The Gorgon Medusa as our Protector Against the Evil in Ourselves

We know the version of the Greek myth in which Perseus kills the Gorgon Medusa: the creature whose hair was venomous serpents and who had the power to turn to stone anyone who looked at her.





Toni Morrison in 1997.  Photo by Timothy Greenfield-Sanders and published recently in the NY Times




This myth, like so many of the Greek myths, was adapted over time to historical events in Hellenic culture, and to changing sensibilities. 


It is believed that this myth dates to the Neolithic when the Mother Goddess ruled.


One interpretation of Perseus’ action is the historical overturning of the Mother Goddess cult by the Hellenic version of divine and human patriarchy in Greece and its islands.





Andrea Modica published recently in the NY Times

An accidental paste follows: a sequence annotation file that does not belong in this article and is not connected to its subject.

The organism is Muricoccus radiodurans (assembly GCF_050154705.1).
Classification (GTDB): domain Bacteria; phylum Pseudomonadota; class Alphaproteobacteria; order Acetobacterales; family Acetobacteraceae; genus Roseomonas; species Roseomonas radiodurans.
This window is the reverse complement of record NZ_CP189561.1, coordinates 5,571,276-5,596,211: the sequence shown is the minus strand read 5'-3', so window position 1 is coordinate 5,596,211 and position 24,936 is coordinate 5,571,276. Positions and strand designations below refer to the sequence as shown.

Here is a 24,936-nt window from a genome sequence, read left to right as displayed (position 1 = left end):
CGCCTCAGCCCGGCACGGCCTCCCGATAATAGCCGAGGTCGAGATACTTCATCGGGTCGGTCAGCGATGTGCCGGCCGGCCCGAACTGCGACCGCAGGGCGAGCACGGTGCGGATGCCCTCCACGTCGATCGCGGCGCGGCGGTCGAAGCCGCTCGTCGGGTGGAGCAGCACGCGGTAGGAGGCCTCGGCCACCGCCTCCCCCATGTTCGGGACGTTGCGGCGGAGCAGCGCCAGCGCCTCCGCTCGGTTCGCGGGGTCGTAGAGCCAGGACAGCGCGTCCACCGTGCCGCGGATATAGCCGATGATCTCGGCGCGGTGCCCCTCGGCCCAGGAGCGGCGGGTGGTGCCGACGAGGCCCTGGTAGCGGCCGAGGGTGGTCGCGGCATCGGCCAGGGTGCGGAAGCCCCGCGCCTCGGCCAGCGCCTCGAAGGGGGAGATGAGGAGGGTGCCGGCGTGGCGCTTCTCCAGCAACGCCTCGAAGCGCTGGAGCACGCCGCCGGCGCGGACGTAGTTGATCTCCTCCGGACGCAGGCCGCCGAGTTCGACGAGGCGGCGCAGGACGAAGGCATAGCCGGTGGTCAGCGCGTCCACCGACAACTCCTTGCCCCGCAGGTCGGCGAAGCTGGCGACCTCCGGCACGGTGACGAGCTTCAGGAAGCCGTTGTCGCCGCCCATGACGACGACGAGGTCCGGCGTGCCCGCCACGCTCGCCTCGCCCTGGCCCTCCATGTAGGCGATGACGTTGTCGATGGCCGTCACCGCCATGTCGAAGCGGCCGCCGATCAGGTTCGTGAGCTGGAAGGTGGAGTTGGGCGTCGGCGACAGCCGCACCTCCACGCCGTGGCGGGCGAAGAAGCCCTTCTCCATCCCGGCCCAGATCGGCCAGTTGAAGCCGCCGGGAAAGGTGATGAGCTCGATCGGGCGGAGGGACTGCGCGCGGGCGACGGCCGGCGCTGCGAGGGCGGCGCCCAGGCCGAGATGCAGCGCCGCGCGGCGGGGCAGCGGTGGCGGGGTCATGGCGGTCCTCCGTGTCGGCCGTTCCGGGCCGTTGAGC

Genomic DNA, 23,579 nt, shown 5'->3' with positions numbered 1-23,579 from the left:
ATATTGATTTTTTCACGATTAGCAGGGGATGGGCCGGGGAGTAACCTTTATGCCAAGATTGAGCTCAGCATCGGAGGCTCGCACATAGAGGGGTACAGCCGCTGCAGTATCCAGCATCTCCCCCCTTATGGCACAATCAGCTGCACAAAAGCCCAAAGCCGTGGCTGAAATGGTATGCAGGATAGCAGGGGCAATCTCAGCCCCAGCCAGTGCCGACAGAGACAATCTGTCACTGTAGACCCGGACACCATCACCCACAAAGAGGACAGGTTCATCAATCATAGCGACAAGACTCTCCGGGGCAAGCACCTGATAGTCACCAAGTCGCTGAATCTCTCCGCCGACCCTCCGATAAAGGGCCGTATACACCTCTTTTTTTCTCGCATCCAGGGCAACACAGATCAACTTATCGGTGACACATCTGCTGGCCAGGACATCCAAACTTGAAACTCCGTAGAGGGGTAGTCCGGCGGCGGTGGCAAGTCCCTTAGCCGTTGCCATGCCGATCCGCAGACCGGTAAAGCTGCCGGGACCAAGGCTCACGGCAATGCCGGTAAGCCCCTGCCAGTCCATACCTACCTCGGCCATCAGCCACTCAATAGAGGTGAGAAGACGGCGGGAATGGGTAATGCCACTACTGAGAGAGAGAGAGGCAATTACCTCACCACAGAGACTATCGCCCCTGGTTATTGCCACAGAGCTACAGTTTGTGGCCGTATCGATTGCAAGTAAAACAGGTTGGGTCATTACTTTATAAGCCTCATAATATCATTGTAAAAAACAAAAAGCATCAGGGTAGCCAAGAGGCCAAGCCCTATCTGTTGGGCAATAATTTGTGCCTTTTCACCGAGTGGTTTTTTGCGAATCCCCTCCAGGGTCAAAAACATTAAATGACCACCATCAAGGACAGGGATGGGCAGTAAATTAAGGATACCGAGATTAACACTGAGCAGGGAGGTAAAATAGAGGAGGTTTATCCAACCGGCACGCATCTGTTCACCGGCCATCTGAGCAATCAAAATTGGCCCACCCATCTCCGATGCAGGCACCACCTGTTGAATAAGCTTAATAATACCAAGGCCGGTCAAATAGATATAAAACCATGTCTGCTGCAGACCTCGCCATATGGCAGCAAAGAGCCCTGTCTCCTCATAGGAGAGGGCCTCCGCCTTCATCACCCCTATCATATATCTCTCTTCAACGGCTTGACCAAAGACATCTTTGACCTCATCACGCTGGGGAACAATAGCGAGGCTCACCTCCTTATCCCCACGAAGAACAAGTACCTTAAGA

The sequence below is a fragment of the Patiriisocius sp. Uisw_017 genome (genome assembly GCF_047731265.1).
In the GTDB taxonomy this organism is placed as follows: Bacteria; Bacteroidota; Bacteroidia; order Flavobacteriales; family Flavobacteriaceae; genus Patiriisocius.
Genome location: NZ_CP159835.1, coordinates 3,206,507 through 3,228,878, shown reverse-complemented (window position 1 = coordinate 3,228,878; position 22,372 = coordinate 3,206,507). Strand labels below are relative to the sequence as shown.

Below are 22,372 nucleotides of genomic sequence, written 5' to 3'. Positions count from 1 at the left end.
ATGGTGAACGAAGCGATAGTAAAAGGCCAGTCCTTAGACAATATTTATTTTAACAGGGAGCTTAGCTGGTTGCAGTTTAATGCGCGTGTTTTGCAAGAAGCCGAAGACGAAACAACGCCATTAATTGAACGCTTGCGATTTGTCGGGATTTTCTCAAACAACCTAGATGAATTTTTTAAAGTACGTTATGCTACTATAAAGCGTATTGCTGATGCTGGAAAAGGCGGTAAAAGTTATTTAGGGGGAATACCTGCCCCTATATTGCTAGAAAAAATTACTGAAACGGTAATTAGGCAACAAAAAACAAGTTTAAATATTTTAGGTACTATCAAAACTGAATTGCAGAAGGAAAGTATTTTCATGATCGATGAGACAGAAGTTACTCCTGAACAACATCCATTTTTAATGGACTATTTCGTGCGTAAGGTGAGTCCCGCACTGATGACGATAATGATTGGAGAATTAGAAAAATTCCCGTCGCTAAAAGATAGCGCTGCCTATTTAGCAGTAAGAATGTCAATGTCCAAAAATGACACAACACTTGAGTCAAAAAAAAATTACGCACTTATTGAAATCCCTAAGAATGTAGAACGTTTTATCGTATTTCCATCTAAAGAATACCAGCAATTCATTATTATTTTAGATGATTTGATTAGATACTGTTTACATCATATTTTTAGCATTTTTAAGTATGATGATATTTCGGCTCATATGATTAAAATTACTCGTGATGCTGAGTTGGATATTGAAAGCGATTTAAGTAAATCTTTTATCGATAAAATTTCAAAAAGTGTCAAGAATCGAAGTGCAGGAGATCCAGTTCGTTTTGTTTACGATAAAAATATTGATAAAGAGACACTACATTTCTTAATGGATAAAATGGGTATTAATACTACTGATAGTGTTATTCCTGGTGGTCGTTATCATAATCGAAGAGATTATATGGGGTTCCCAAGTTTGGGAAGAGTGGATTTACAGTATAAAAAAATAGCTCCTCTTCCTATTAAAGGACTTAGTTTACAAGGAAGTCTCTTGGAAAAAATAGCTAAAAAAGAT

When Perseus cut Medusa’s head off, he continued to use that head to protect himself.  And after, he surrendered the head to his great protectress, the goddess Athena.


From earliest times, however, the Gorgon Medusa was in a category of ideas translated into images and myths which protected people from the evil in themselves and not just from ambient evil.



Andrea Modica published recently in the NY Times




So fearless is Toni Morisson’s imagination and so fearless are the words she used to describe evil and its consequences, that she has been to me a Gorgon: a person whose art has ensured that I cannot now not know the range and extent of the evil that was done during American slavery. 


Of evil.


What that evil means in human lives. What corrosion and distortion that evil brings to human actions. 

What the consequences are for generations.


And what empathy means. What empathetic action means.


(Nor am I implying in any way that the victims of slavery and their descendants are in any way responsible for the catastrophe that befell them and befall them to this day.)



So that we can understand the urgent necessity of protecting ourselves from the multiform evil within us: us as individuals and us as communities, institutions and the specific ways they operate; values, laws.


And, in so doing, protect others.  









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